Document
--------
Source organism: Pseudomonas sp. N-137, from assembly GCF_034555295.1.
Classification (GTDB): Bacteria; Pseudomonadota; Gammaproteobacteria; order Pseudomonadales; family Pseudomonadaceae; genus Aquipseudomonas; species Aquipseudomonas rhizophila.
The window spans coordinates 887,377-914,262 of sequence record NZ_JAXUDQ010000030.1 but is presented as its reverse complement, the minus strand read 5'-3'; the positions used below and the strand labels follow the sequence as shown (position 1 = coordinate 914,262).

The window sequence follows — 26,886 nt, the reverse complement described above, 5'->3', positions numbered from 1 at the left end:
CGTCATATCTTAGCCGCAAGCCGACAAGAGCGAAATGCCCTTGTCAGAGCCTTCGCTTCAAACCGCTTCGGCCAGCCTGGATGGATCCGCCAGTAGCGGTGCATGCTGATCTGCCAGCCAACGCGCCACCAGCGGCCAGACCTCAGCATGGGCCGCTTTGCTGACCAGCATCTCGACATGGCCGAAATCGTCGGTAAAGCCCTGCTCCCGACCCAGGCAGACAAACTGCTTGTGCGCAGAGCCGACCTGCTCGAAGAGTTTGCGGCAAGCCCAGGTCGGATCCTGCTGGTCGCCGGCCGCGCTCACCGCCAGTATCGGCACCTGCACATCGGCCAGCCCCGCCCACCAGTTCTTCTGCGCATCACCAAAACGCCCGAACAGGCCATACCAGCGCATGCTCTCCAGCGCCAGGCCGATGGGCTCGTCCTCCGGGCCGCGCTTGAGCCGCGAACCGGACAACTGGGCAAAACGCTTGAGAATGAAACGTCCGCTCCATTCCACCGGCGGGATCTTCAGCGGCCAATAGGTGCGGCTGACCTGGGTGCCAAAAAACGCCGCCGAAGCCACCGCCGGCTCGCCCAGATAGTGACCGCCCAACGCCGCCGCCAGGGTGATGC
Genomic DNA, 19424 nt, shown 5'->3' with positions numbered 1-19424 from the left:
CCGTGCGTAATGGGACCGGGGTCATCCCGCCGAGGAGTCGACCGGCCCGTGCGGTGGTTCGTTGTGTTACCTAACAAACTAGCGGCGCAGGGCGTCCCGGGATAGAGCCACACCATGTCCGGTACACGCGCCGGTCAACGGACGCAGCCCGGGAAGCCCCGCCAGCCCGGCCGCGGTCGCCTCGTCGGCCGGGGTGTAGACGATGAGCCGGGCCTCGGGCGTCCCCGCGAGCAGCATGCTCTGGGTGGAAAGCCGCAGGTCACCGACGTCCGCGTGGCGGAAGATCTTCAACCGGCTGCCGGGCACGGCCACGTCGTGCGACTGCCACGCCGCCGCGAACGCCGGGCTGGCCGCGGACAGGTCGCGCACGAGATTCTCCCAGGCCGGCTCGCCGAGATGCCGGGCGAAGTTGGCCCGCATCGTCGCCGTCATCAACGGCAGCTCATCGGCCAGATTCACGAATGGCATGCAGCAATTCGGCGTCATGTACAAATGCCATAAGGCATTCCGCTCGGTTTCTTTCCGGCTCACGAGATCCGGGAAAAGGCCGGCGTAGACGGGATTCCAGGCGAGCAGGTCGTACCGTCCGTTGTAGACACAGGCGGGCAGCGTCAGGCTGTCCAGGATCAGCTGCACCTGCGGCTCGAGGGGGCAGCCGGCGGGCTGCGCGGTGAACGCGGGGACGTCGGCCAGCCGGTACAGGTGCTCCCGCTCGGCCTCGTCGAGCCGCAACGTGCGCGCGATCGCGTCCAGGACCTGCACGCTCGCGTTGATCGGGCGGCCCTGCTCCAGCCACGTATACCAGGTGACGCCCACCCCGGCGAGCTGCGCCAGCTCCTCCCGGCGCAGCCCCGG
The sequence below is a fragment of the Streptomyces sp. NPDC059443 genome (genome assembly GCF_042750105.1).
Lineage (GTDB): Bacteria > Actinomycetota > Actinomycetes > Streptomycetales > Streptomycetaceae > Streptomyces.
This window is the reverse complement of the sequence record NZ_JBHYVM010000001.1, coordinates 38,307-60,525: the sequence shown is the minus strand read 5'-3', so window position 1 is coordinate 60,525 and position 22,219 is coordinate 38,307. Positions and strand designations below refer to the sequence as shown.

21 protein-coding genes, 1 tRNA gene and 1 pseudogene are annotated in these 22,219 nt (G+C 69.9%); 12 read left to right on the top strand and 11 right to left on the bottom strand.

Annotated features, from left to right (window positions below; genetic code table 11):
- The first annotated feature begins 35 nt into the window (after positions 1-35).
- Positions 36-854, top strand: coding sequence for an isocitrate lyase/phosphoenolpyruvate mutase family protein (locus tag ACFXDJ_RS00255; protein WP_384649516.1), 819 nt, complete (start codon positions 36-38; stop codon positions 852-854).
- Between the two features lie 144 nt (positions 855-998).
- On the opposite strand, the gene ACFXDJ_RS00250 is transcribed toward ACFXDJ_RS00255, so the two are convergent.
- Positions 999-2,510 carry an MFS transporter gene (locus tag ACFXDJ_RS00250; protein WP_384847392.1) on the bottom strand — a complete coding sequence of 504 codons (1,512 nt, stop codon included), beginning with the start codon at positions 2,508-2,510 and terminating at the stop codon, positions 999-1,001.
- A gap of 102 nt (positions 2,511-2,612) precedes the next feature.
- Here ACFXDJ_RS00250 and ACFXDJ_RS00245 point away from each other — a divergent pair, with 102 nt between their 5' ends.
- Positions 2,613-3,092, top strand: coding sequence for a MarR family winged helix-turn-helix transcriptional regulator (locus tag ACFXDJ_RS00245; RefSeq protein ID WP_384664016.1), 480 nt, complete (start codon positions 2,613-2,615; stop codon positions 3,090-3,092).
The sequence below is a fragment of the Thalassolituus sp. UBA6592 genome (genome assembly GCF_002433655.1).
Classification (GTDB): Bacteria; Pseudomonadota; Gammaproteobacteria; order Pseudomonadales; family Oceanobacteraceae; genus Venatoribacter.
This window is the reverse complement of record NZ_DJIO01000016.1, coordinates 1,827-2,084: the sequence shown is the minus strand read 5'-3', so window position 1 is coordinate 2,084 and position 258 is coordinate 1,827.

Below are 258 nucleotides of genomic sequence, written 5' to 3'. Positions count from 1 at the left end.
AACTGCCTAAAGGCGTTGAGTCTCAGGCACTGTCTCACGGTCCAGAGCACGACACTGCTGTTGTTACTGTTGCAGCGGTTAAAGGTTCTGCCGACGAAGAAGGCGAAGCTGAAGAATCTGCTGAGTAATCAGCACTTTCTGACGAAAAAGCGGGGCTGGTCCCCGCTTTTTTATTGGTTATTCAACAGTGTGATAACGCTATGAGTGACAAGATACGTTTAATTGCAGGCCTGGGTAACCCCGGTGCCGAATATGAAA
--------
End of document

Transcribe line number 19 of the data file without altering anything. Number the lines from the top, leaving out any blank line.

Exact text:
- Here ACFXDJ_RS00250 and ACFXDJ_RS00245 point away from each other — a divergent pair, with 102 nt between their 5' ends.